Ola from the Encyclopedia of Arkansas History and Culture

County and Railroad Bridge Across Ola, Arkansas. Image from Arkansas Highway Department.

The Seed and the Story is a weekly column exploring folklife, oral history, and community in central Arkansas, particularly the Yell County area where the column originates. The column is published in the Post Dispatch and is syndicated in the Courier and here on the Boiled Down Juice.

As an ongoing partnership with the online Arkansas Encyclopedia of History and Culture each month we highlight an entry from the region.

This week we continue our ongoing partnership with the Encyclopedia of Arkansas History and Culture by highlighting the entry for the town of Ola. Written by Dardanelle native Dr. Mildred Gleason, this is fundamental reading for anyone interested in the history of the Yell County region.

 

Those familiar with the area will probably recognize the name of one of the town’s earliest entrepreneurs, John Mathias Harkey.  According to Gleason, Harkey came to the area from Texas in 1851. He served as a Confederate Army Captain during the Civil War, returning afterward to build a “sawmill, a flour and grist mill, and a cotton gin.” He also opened a mercantile store in 1870 and being such a “prominent citizen,” explains Gleason, “ his proposal to rename the town after his first child, Ola, was readily accepted.”   Before Harkey’s 1880 proposal to name the town after his daughter, the town had been referred to as both Red Lick and Petit Jean.

J. M. Harkey was also one of the key figures behind the creation of the railroad stop in the community. He granted the Choctaw Railroad right away on two conditions, explains Gleason: “first, Ola would be the railroad name used; second, the railroad would guarantee for ninety-nine years to stop at Ola.” The opening of the railroad allowed a more steady supply of goods and services as well as increased transportation for residents. Around this same time a dirt road connected Ola to Dardanelle, which was traveled by wagons and carts transporting timber, cotton and other goods to the port at the Arkansas River.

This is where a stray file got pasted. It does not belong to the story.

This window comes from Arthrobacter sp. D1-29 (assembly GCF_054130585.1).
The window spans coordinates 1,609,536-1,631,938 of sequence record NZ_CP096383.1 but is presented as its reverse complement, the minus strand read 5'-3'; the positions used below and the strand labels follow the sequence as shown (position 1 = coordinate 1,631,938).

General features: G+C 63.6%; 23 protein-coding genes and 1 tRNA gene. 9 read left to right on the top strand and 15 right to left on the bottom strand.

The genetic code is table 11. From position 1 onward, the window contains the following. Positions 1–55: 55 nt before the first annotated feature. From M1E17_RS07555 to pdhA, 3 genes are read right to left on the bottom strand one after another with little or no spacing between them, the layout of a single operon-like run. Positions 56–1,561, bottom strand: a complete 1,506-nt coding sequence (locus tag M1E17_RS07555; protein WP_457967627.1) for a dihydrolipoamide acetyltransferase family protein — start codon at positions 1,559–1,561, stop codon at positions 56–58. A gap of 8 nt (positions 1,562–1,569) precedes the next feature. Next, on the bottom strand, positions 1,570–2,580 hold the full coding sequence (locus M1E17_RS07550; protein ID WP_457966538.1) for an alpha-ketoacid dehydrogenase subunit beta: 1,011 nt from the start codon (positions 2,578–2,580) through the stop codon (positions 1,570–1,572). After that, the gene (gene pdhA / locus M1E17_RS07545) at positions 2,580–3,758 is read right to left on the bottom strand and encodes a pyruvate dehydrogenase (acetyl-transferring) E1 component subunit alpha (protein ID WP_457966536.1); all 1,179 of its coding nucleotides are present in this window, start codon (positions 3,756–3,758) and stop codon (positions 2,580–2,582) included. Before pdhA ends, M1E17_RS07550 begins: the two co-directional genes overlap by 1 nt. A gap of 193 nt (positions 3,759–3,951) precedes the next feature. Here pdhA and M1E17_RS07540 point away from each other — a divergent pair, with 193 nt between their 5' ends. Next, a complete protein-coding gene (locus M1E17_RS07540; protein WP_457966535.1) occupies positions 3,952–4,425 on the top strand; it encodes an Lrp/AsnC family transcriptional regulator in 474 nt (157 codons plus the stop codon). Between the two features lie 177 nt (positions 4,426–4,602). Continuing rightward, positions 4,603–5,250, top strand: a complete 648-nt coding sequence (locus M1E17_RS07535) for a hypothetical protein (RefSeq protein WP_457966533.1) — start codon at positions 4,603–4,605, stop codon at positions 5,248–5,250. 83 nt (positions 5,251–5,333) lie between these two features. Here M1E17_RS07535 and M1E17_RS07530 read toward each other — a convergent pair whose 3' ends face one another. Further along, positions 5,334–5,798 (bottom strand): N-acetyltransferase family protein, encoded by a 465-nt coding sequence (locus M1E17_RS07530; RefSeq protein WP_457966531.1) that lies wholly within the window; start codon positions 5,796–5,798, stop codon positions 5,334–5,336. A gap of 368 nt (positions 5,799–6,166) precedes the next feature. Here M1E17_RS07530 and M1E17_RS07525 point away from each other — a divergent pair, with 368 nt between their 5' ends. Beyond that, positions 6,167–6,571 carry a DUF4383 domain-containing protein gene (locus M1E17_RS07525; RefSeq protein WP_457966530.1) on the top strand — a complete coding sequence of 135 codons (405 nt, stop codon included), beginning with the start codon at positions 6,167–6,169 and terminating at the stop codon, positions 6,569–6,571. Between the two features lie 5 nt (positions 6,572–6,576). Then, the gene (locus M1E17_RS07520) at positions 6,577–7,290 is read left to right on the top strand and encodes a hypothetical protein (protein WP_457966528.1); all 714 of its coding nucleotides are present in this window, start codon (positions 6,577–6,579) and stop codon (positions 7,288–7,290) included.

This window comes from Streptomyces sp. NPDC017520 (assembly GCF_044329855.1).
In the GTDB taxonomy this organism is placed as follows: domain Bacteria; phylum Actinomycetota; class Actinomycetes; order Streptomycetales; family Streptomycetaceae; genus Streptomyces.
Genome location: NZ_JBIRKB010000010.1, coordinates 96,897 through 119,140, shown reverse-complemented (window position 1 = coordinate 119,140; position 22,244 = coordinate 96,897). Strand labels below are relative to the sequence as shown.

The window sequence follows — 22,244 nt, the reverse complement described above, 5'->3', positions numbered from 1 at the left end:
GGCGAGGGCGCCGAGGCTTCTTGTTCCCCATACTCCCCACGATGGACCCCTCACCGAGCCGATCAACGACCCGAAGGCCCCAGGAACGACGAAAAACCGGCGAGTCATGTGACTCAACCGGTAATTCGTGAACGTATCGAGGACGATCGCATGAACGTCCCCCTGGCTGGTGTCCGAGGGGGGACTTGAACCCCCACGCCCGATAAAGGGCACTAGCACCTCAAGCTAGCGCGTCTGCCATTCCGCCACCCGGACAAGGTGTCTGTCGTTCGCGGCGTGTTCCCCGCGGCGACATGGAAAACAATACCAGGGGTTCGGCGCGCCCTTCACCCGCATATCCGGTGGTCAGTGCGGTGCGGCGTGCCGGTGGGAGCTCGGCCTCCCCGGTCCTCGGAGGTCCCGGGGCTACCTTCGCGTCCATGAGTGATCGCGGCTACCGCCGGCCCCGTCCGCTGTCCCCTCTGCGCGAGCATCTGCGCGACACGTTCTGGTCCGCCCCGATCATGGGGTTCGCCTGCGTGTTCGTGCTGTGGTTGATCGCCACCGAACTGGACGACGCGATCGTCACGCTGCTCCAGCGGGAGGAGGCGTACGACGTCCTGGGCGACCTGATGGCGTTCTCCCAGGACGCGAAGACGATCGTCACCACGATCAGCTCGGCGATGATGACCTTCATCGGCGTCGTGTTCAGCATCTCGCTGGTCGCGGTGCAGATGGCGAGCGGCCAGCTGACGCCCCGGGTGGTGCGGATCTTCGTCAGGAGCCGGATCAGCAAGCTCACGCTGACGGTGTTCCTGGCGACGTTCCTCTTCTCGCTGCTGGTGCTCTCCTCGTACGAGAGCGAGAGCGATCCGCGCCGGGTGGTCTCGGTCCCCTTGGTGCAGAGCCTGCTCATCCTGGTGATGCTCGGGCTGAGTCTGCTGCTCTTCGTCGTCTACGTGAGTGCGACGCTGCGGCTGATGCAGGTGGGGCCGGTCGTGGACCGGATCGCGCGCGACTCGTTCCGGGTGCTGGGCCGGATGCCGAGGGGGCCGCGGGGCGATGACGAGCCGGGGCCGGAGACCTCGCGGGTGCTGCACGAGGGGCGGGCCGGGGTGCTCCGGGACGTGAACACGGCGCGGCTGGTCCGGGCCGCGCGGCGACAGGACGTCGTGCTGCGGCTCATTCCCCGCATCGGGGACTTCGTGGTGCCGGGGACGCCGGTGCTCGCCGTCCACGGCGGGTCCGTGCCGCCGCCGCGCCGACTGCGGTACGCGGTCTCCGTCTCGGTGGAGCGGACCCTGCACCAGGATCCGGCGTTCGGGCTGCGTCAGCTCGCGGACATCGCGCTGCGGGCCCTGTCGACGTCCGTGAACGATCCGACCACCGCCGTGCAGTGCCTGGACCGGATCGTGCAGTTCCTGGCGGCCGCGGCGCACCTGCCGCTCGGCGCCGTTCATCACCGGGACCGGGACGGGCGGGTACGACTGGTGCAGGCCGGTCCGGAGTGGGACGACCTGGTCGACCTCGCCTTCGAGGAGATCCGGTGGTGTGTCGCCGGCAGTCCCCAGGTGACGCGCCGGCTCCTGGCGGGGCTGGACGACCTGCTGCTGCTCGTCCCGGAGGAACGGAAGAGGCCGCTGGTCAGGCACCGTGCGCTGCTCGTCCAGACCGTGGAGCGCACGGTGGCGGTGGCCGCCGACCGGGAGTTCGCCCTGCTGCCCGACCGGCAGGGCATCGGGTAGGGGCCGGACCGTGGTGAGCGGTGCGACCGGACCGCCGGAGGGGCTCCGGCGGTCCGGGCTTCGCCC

During its heyday Ola was filled with local businesses. The increased activity brought about by the railroad helped to give rise to the three hotels, a blacksmith shop, multiple doctors, numerous retail businesses and a weekly newspaper. In the 1920s Ola was home to the Ola Bottle Works, a plant manufacturing bottles for companies such as NuGrape and Nehi soodas. Gleason’s write-up also mentions the role of the 1930s-era Civilian Works Administration and the construction of a now defunct airport in the area.

To learn more about Ola’s history, including famous residents like country music performer Floyd Cramer, opera star Mary McCormick, and actor Arthur Hunnicutt, visit the Ola entry here. You can share your own stories about Ola by clicking on either the “submit a comment” or “submit a narrative” links at the bottom of the entry. While you’re there you can also read the other entries by Dr. Gleason, including ones for both Dardanelle and Yell County. The Encyclopedia is created by and for Arkansans and the staff actively seeks the input of fellow community members. Teachers may be interested in checking out the related lesson plans, which are often located at the bottom of Encyclopedia entries.